Blueberry Clafouti

Blueberry clafouti is a classic French dessert that’s a luscious cross between pancake and custard. Filled with berries and smothered with ice cream, it’s just as dreamy as it sounds. Our sorta divine intervention.

A white bowl with a serving of blueberry clafouti, a scoop of vanilla ice cream, and a spoon resting in the bowl.

One of my favorite ways to enjoy summer fruit is in this blueberry clafouti (pronounced kla-foo-tee), from the verb clafir, meaning “to fill or stuff.” This simple French staple falls somewhere between a pancake and a custard—let’s just say that it’s ethereal and you must try it.–Ellen Brown

Can I substitute other fruit for the blueberries?

If you’re feeling a bit devil-may-care, you can substitute any stone fruit, such as halved cherries or diced apricots, plums, or peaches, for the blueberries.

If you’re feeling lush, you can substitute 2 tablespoons triple sec or other orange-flavored liqueur for 2 tablespoons of the milk.

And if you don’t have half-and-half on hand, you can replicate it in this recipe by adding 1 tablespoon melted butter to a scant cup whole milk. Similarly, you can replicate heavy cream by combining 3/4 cup melted butter with 1 cup whole milk. (While the cream substitution works well for baking, it won’t work to make whipped cream.)

Blueberry Clafouti

  • Quick Glance
  • (1)
  • 10 M
  • 35 M
  • Serves 6 to 8
5/5 - 1 reviews
Print RecipeBuy the The New Cast Iron Skillet Cookbook cookbook

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Ingredients


Directions

Preheat the oven to 400ºF (204ºC) and generously butter the sides and bottom of a large (preferably 12-inch) cast-iron skillet.

Reserve 2 tablespoons sugar. Combine the remaining sugar and the flour, eggs, milk, half-and-half, vanilla, and salt in a blender or food processor fitted with the steel blade and purée until smooth. (The batter can be made up to 1 day in advance and refrigerated in a tightly covered container; stir it well before using. Do not bake or broil the clafouti until just before serving.)

Arrange the blueberries in an even layer in the skillet and pour the custard over them. Bake for 20 to 40 minutes, or until the top is puffed and springy to the touch. (It’s probably not going to be done at 20 minutes, but start checking it then. The larger the skillet, the less time the clafouti will take in the oven.)

Remove the skillet from the oven and heat the broiler. Sprinkle the dish with the remaining 3 tablespoons sugar, dot with the butter, and broil the clafouti about 6 inches from the broiler for 1 to 1 1/2 minutes, or until it’s lightly browned. Let cool a few minutes and then slice into wedges and inhale immediately, with ice cream, if using. Originally published May 09, 2015.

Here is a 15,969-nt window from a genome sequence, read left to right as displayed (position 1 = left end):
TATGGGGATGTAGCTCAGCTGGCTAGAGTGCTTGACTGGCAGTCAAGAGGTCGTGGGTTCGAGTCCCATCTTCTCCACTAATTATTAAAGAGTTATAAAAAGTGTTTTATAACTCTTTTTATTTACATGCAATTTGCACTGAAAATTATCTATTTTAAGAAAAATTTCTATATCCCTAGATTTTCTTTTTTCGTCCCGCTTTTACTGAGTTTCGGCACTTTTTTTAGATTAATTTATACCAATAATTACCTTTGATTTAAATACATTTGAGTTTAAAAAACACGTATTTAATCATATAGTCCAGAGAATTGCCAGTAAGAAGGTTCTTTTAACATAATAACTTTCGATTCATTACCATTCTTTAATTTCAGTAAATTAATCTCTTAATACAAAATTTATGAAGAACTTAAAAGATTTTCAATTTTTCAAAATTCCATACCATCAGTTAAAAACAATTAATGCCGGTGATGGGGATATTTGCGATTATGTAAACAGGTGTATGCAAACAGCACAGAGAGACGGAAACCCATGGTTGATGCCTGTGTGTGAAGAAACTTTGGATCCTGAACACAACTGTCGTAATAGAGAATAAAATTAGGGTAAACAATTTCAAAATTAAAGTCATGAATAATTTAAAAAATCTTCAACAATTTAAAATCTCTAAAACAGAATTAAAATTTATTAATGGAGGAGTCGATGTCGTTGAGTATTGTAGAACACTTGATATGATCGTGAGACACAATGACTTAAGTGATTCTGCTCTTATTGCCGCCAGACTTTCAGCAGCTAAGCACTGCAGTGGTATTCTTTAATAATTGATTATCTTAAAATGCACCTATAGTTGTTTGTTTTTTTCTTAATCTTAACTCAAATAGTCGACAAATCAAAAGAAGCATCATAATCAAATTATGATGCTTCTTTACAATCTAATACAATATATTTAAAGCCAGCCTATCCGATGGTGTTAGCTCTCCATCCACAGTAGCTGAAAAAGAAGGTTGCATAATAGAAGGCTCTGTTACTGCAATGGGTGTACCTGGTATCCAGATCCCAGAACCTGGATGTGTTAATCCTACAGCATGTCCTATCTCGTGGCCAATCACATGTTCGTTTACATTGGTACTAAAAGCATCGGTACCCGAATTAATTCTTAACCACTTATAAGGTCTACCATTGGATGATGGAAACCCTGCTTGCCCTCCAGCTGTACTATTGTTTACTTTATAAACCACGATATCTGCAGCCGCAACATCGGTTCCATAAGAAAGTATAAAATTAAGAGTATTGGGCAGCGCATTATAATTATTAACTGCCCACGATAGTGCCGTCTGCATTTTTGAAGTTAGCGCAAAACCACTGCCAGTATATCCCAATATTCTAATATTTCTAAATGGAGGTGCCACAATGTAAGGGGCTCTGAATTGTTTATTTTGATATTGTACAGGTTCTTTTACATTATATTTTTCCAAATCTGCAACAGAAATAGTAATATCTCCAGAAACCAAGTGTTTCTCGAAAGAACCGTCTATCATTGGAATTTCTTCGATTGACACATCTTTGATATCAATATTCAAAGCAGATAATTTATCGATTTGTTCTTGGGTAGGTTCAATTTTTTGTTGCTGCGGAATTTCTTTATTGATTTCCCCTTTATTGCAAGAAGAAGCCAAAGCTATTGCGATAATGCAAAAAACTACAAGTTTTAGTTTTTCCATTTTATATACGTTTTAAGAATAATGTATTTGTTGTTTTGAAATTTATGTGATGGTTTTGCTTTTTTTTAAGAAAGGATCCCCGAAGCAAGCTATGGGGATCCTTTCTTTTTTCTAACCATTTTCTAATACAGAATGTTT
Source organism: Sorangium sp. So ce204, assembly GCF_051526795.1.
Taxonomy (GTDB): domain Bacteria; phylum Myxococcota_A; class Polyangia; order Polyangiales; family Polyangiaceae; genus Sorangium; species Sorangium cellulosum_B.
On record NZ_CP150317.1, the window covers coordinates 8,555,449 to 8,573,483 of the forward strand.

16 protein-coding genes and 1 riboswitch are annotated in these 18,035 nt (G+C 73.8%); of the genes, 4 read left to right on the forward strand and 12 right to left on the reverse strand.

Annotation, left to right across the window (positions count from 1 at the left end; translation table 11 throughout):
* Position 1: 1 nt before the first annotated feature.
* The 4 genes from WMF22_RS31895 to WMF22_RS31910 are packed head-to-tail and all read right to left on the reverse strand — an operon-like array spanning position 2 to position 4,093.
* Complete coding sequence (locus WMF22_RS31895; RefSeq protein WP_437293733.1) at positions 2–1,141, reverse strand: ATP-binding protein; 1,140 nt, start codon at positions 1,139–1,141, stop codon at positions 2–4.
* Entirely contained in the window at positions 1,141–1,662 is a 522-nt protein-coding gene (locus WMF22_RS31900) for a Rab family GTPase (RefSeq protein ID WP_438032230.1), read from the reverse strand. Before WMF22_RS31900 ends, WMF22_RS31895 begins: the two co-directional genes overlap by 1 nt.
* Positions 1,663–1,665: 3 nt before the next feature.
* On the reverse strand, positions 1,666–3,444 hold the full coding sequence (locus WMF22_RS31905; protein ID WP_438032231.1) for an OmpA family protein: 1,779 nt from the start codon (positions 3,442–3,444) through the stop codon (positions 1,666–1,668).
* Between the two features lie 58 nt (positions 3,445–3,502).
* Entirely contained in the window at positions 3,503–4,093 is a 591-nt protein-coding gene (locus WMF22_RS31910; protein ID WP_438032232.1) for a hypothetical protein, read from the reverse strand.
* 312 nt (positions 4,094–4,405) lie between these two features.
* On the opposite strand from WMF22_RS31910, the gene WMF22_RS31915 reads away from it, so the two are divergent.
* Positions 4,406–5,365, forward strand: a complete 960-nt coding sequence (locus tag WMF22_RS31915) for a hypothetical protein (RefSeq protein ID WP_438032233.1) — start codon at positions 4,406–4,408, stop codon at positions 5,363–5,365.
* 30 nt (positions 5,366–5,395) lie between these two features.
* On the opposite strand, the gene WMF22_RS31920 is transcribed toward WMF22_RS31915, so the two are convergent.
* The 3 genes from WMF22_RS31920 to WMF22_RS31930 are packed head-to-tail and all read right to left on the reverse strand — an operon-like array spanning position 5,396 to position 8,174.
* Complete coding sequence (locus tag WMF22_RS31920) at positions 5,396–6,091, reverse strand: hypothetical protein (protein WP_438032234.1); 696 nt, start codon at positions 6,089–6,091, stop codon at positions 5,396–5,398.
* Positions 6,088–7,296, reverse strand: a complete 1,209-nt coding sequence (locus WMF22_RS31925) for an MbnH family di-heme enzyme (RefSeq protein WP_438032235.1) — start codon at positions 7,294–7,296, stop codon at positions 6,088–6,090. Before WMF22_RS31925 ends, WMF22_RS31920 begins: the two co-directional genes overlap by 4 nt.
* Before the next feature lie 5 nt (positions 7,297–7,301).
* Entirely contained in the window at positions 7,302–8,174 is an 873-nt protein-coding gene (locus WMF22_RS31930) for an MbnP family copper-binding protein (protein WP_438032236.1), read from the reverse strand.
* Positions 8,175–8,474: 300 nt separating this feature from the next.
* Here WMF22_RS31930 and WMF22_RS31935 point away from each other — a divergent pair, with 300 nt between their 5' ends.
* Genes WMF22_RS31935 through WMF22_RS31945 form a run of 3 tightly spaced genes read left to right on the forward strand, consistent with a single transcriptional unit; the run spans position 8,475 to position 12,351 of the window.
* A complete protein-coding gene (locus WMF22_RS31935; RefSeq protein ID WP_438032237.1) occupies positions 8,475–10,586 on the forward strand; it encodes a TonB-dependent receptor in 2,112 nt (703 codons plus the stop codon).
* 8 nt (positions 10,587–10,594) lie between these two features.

Print RecipeBuy the The New Cast Iron Skillet Cookbook cookbook

Want it? Click it.

Recipe Testers' Reviews

Oh, how I love a traditional French clafouti! Having made one with fresh cherries and another with raspberries in the past, I thought it was time to try this particular recipe with lovely blueberries. Not only was the taste and texture of this warm, custardy dessert divine, I liked that the recipe itself gave you tips on how to make your own half-and-half as well as heavy cream—very cool. I did substitute 2 tablespoons triple sec for a touch of the milk, and I thought it was a nice addition to the sweet fruit.

My total baking time was 35 minutes; the clafouti was still very wet in the center even after 25 minutes. I loved the appearance of this dessert—the blueberries float to the top of this pancake/crepe/custard concoction, and it's so pretty when it's cut and served on a fancy dessert plate. I served it with a small scoop of vanilla ice cream, which I wouldn't think to do normally, but with the warm custard, the ice cream gave it a chilled creaminess that is always a welcome addition. In terms of servings, this made 8 good-size dessert portions.

Assembling the ingredients for this blueberry clafouti and whipping everything together in a blender took less than 10 minutes, and it baked up perfectly in 25 minutes. Be sure to watch the broiling part second-by-second—we stopped after 1 minute, as a terrific, crackly, caramel-y top layer had already formed, which was our favorite part. The flavor is delicious and served 6 generous portions as part of a weekend breakfast.

The clafouti is on the sweet side, so we didn't think it needed ice cream, but a drizzle of half-and-half was nice on top. For our next version, we may cut back on the sugar a bit, and add orange or lemon zest. We definitely will make this tasty clafouti again. Be sure to butter the cast iron skillet well.

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